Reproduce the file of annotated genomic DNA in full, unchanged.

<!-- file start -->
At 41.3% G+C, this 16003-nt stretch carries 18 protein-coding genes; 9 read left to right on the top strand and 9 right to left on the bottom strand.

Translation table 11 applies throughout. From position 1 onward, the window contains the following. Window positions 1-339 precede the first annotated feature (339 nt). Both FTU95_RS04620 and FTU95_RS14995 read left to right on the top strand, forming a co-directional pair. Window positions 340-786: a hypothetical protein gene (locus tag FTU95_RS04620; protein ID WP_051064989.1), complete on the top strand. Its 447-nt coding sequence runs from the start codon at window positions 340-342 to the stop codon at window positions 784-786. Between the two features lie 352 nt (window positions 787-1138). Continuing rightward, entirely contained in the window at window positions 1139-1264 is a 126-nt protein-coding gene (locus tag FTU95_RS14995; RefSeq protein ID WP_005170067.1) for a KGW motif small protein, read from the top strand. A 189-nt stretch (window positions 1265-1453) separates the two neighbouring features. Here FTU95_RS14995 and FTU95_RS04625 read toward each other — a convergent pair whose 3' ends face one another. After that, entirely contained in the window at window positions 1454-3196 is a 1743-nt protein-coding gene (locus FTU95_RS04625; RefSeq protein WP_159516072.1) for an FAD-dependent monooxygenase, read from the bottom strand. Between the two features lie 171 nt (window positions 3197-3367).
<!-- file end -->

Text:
At 41.3% G+C, this 16003-nt stretch carries 18 protein-coding genes; 9 read left to right on the top strand and 9 right to left on the bottom strand.

Translation table 11 applies throughout. From position 1 onward, the window contains the following. Window positions 1-339 precede the first annotated feature (339 nt). Both FTU95_RS04620 and FTU95_RS14995 read left to right on the top strand, forming a co-directional pair. Window positions 340-786: a hypothetical protein gene (locus tag FTU95_RS04620; protein ID WP_051064989.1), complete on the top strand. Its 447-nt coding sequence runs from the start codon at window positions 340-342 to the stop codon at window positions 784-786. Between the two features lie 352 nt (window positions 787-1138). Continuing rightward, entirely contained in the window at window positions 1139-1264 is a 126-nt protein-coding gene (locus tag FTU95_RS14995; RefSeq protein ID WP_005170067.1) for a KGW motif small protein, read from the top strand. A 189-nt stretch (window positions 1265-1453) separates the two neighbouring features. Here FTU95_RS14995 and FTU95_RS04625 read toward each other — a convergent pair whose 3' ends face one another. After that, entirely contained in the window at window positions 1454-3196 is a 1743-nt protein-coding gene (locus FTU95_RS04625; RefSeq protein WP_159516072.1) for an FAD-dependent monooxygenase, read from the bottom strand. Between the two features lie 171 nt (window positions 3197-3367).